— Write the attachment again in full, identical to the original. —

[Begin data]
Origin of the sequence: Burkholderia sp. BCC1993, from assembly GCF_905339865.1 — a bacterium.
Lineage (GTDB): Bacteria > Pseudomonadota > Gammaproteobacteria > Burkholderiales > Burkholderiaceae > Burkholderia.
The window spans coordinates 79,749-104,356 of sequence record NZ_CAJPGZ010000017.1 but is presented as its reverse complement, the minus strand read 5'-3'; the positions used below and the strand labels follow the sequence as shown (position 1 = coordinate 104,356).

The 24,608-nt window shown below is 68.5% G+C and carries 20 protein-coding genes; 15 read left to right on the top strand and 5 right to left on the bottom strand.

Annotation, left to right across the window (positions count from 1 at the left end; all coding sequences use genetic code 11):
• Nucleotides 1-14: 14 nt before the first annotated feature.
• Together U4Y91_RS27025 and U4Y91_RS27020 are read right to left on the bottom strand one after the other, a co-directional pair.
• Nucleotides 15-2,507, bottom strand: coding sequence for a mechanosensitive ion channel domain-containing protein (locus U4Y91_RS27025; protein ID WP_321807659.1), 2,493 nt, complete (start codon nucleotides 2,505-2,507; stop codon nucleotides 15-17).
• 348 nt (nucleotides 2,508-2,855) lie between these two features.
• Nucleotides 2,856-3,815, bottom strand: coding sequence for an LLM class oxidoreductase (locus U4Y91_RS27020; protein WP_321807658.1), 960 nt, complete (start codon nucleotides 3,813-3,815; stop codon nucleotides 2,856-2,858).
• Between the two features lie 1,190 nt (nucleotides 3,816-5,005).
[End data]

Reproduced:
Origin of the sequence: Burkholderia sp. BCC1993, from assembly GCF_905339865.1 — a bacterium.
Lineage (GTDB): Bacteria > Pseudomonadota > Gammaproteobacteria > Burkholderiales > Burkholderiaceae > Burkholderia.
The window spans coordinates 79,749-104,356 of sequence record NZ_CAJPGZ010000017.1 but is presented as its reverse complement, the minus strand read 5'-3'; the positions used below and the strand labels follow the sequence as shown (position 1 = coordinate 104,356).

The 24,608-nt window shown below is 68.5% G+C and carries 20 protein-coding genes; 15 read left to right on the top strand and 5 right to left on the bottom strand.

Annotation, left to right across the window (positions count from 1 at the left end; all coding sequences use genetic code 11):
• Nucleotides 1-14: 14 nt before the first annotated feature.
• Together U4Y91_RS27025 and U4Y91_RS27020 are read right to left on the bottom strand one after the other, a co-directional pair.
• Nucleotides 15-2,507, bottom strand: coding sequence for a mechanosensitive ion channel domain-containing protein (locus U4Y91_RS27025; protein ID WP_321807659.1), 2,493 nt, complete (start codon nucleotides 2,505-2,507; stop codon nucleotides 15-17).
• 348 nt (nucleotides 2,508-2,855) lie between these two features.
• Nucleotides 2,856-3,815, bottom strand: coding sequence for an LLM class oxidoreductase (locus U4Y91_RS27020; protein WP_321807658.1), 960 nt, complete (start codon nucleotides 3,813-3,815; stop codon nucleotides 2,856-2,858).
• Between the two features lie 1,190 nt (nucleotides 3,816-5,005).